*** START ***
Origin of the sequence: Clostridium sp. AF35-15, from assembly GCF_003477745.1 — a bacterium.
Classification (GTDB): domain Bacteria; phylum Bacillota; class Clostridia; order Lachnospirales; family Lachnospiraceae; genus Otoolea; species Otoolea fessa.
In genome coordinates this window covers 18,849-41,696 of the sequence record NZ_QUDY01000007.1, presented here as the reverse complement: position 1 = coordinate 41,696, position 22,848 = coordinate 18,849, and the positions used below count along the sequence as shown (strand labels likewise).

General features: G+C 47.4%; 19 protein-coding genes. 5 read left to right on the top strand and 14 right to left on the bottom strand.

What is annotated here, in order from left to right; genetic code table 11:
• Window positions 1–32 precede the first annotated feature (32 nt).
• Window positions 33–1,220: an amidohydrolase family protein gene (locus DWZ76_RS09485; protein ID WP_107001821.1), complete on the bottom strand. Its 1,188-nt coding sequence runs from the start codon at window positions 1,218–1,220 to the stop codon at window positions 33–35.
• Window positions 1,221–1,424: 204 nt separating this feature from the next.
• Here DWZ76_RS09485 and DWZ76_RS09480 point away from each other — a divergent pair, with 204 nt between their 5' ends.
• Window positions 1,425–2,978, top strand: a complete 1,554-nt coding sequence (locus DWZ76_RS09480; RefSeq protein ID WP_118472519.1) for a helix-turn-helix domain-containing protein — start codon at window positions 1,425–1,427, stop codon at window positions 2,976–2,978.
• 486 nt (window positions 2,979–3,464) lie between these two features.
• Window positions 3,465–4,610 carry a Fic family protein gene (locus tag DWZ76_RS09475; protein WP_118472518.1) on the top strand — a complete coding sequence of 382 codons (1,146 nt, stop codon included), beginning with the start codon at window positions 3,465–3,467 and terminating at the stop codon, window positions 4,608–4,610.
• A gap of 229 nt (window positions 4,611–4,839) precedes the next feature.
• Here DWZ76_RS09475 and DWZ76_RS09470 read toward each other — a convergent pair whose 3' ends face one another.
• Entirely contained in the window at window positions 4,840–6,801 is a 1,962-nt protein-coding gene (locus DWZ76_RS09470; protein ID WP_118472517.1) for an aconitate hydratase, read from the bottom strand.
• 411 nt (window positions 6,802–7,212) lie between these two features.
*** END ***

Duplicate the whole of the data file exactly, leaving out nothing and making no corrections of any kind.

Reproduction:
Origin of the sequence: Clostridium sp. AF35-15, from assembly GCF_003477745.1 — a bacterium.
Classification (GTDB): domain Bacteria; phylum Bacillota; class Clostridia; order Lachnospirales; family Lachnospiraceae; genus Otoolea; species Otoolea fessa.
In genome coordinates this window covers 18,849-41,696 of the sequence record NZ_QUDY01000007.1, presented here as the reverse complement: position 1 = coordinate 41,696, position 22,848 = coordinate 18,849, and the positions used below count along the sequence as shown (strand labels likewise).

General features: G+C 47.4%; 19 protein-coding genes. 5 read left to right on the top strand and 14 right to left on the bottom strand.

What is annotated here, in order from left to right; genetic code table 11:
• Window positions 1–32 precede the first annotated feature (32 nt).
• Window positions 33–1,220: an amidohydrolase family protein gene (locus DWZ76_RS09485; protein ID WP_107001821.1), complete on the bottom strand. Its 1,188-nt coding sequence runs from the start codon at window positions 1,218–1,220 to the stop codon at window positions 33–35.
• Window positions 1,221–1,424: 204 nt separating this feature from the next.
• Here DWZ76_RS09485 and DWZ76_RS09480 point away from each other — a divergent pair, with 204 nt between their 5' ends.
• Window positions 1,425–2,978, top strand: a complete 1,554-nt coding sequence (locus DWZ76_RS09480; RefSeq protein ID WP_118472519.1) for a helix-turn-helix domain-containing protein — start codon at window positions 1,425–1,427, stop codon at window positions 2,976–2,978.
• 486 nt (window positions 2,979–3,464) lie between these two features.
• Window positions 3,465–4,610 carry a Fic family protein gene (locus tag DWZ76_RS09475; protein WP_118472518.1) on the top strand — a complete coding sequence of 382 codons (1,146 nt, stop codon included), beginning with the start codon at window positions 3,465–3,467 and terminating at the stop codon, window positions 4,608–4,610.
• A gap of 229 nt (window positions 4,611–4,839) precedes the next feature.
• Here DWZ76_RS09475 and DWZ76_RS09470 read toward each other — a convergent pair whose 3' ends face one another.
• Entirely contained in the window at window positions 4,840–6,801 is a 1,962-nt protein-coding gene (locus DWZ76_RS09470; protein ID WP_118472517.1) for an aconitate hydratase, read from the bottom strand.
• 411 nt (window positions 6,802–7,212) lie between these two features.